This process may lead to addiction, which “rewires the brain.” If addiction sets in, the person’s self-control, judgment, learning, and behavior become impaired.

Users who want to stop often seek addiction treatment to manage the physical withdrawal and psychological cravings, so they don’t relapse. That’s where ibogaine treatment comes in.



Researchers are studying ibogaine treatment for its unique and powerful effects on heroin addiction. Studies show ibogaine treatment eliminating withdrawal effects and reducing psychological cravings for up to a year.

Ibogaine treatment is unique. Popular addiction treatments such as  suboxone or methadone reduce withdrawal symptoms without producing a “high.” But they are still opioids and don’t treat psychological addiction.

Ibogaine is neither an opioid nor is it addictive. It works with just one dose, instead of regular, ongoing doses like other addiction treatments.

Two recent studies in New Zealand and Mexico worked with opioid addicts to test this. They administered a dose of ibogaine during detox for opioid use. Each study followed the subjects for one year.

In the Mexico study, the subjects previously tried unsuccessfully to stop using opioids and were regularly using. After one ibogaine treatment, no subjects used opioids for 30 days. Most abstained for the year.

Similarly, in New Zealand, each subject received one ibogaine treatment while detoxing. Many of the subjects quit using or vastly reduced their use for that year.

With ibogaine treatment, users don’t suffer from withdrawal symptoms. And the “mystical experience” helps many addicts come to terms with their problems and work to overcome them.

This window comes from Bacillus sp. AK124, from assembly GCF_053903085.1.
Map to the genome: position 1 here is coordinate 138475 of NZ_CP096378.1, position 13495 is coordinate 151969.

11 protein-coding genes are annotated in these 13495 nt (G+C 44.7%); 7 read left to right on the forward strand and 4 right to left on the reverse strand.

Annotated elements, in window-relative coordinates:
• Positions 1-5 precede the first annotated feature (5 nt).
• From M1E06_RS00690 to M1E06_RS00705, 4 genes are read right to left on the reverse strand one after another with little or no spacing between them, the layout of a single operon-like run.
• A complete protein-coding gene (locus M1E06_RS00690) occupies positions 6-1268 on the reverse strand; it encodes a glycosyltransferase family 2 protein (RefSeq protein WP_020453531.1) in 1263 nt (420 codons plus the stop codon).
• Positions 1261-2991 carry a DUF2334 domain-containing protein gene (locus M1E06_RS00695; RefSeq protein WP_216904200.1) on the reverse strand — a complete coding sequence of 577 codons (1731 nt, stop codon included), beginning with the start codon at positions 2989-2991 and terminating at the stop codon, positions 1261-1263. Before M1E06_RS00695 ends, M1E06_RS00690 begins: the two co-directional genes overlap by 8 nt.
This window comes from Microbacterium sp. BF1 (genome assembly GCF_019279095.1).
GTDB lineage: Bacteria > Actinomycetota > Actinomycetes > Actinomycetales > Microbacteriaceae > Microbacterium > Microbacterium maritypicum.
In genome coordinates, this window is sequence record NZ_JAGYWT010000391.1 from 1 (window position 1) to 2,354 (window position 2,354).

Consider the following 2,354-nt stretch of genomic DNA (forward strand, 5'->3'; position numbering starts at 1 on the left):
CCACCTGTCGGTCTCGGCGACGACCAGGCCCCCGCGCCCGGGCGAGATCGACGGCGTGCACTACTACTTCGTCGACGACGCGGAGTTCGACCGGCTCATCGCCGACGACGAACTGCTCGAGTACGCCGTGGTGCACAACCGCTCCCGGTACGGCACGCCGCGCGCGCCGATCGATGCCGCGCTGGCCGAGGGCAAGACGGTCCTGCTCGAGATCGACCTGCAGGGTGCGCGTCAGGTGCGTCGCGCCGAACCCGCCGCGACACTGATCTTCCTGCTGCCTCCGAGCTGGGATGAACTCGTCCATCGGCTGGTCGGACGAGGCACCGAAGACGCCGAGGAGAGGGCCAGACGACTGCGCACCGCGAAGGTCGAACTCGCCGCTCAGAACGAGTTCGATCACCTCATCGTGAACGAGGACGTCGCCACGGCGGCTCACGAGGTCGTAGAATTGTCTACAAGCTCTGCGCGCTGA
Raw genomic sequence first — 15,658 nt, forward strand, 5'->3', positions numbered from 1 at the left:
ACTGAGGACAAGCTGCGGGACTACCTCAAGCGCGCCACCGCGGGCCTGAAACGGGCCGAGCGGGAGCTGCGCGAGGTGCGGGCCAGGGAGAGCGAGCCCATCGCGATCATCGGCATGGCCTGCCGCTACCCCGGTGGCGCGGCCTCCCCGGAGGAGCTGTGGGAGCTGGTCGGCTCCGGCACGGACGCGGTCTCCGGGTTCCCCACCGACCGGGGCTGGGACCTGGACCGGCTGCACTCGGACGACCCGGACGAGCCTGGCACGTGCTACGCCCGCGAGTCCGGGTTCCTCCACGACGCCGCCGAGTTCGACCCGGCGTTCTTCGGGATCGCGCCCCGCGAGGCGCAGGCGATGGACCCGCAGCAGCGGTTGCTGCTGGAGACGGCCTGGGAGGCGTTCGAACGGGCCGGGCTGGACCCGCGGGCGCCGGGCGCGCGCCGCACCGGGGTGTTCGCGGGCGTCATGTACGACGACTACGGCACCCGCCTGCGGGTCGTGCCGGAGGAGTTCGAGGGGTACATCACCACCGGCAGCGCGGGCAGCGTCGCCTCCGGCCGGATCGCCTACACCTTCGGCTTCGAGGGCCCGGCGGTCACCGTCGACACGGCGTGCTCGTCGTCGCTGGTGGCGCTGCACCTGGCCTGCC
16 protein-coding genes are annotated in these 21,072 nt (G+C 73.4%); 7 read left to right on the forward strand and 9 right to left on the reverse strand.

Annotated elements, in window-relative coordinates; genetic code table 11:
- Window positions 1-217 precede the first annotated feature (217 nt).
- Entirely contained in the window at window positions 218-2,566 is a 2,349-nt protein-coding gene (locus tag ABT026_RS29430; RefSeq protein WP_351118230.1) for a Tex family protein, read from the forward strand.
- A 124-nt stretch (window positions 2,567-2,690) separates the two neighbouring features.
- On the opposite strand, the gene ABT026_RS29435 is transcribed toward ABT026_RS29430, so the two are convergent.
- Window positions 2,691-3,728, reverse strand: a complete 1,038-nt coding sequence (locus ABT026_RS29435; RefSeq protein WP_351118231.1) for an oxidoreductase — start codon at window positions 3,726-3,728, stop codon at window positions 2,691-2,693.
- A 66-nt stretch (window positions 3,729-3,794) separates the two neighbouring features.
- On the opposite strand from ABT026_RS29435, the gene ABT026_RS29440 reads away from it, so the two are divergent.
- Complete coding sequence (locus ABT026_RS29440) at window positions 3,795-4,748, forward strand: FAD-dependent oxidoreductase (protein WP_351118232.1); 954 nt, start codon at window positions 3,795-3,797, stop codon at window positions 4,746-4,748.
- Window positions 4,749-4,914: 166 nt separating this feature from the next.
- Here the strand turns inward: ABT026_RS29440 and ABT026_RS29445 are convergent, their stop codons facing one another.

Scientists can’t explain how ibogaine treatment works. However, they have clues and theories.

First, ibogaine works uniquely at a molecular level. Chemical compounds usually bind to a receptor in the body on the outside of a cell membrane. Ibogaine appears to be the only naturally-occurring molecule to bind on the inside.

Researchers aren’t yet sure what this means. However, some believe it holds the key to powerful new addiction treatment tools.

Second, a group of researchers recently hypothesized that psychedelics could “reset” a brain damaged by some mental conditions such as addiction. The theory is that these conditions distort connections in the brain. Psychedelics can help rebuild healthy connections.

As much as this makes ibogaine treatment sound like a miracle cure, it’s more like a promising new step in addiction treatment. It gives addicts an optimal, unprecedented starting point from which they can work toward recovery.